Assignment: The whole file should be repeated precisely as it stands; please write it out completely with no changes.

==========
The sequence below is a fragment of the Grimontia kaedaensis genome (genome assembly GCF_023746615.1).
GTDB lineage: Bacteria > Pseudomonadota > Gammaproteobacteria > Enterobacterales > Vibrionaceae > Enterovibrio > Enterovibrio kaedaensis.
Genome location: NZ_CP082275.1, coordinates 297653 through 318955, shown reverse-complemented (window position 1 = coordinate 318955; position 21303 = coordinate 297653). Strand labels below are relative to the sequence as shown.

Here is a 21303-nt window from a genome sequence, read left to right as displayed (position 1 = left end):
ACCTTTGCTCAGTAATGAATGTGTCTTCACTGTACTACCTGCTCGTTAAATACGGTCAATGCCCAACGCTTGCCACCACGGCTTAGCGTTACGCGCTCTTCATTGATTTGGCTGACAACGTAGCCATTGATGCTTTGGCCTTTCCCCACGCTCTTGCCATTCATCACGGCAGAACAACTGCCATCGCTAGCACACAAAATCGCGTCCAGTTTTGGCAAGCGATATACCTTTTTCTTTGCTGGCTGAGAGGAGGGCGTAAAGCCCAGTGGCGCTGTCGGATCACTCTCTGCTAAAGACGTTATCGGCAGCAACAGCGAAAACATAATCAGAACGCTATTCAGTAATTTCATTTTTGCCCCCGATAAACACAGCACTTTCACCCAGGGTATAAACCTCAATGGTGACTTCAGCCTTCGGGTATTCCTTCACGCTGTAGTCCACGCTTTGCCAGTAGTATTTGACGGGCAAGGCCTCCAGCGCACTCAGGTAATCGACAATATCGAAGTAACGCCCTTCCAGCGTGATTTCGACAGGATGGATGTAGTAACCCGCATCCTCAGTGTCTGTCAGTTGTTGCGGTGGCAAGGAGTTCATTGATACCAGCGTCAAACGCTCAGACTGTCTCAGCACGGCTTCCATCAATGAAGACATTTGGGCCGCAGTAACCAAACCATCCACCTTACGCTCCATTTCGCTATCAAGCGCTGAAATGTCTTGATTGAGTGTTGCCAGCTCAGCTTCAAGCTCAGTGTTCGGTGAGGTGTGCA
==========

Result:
The sequence below is a fragment of the Grimontia kaedaensis genome (genome assembly GCF_023746615.1).
GTDB lineage: Bacteria > Pseudomonadota > Gammaproteobacteria > Enterobacterales > Vibrionaceae > Enterovibrio > Enterovibrio kaedaensis.
Genome location: NZ_CP082275.1, coordinates 297653 through 318955, shown reverse-complemented (window position 1 = coordinate 318955; position 21303 = coordinate 297653). Strand labels below are relative to the sequence as shown.

Here is a 21303-nt window from a genome sequence, read left to right as displayed (position 1 = left end):
ACCTTTGCTCAGTAATGAATGTGTCTTCACTGTACTACCTGCTCGTTAAATACGGTCAATGCCCAACGCTTGCCACCACGGCTTAGCGTTACGCGCTCTTCATTGATTTGGCTGACAACGTAGCCATTGATGCTTTGGCCTTTCCCCACGCTCTTGCCATTCATCACGGCAGAACAACTGCCATCGCTAGCACACAAAATCGCGTCCAGTTTTGGCAAGCGATATACCTTTTTCTTTGCTGGCTGAGAGGAGGGCGTAAAGCCCAGTGGCGCTGTCGGATCACTCTCTGCTAAAGACGTTATCGGCAGCAACAGCGAAAACATAATCAGAACGCTATTCAGTAATTTCATTTTTGCCCCCGATAAACACAGCACTTTCACCCAGGGTATAAACCTCAATGGTGACTTCAGCCTTCGGGTATTCCTTCACGCTGTAGTCCACGCTTTGCCAGTAGTATTTGACGGGCAAGGCCTCCAGCGCACTCAGGTAATCGACAATATCGAAGTAACGCCCTTCCAGCGTGATTTCGACAGGATGGATGTAGTAACCCGCATCCTCAGTGTCTGTCAGTTGTTGCGGTGGCAAGGAGTTCATTGATACCAGCGTCAAACGCTCAGACTGTCTCAGCACGGCTTCCATCAATGAAGACATTTGGGCCGCAGTAACCAAACCATCCACCTTACGCTCCATTTCGCTATCAAGCGCTGAAATGTCTTGATTGAGTGTTGCCAGCTCAGCTTCAAGCTCAGTGTTCGGTGAGGTGTGCA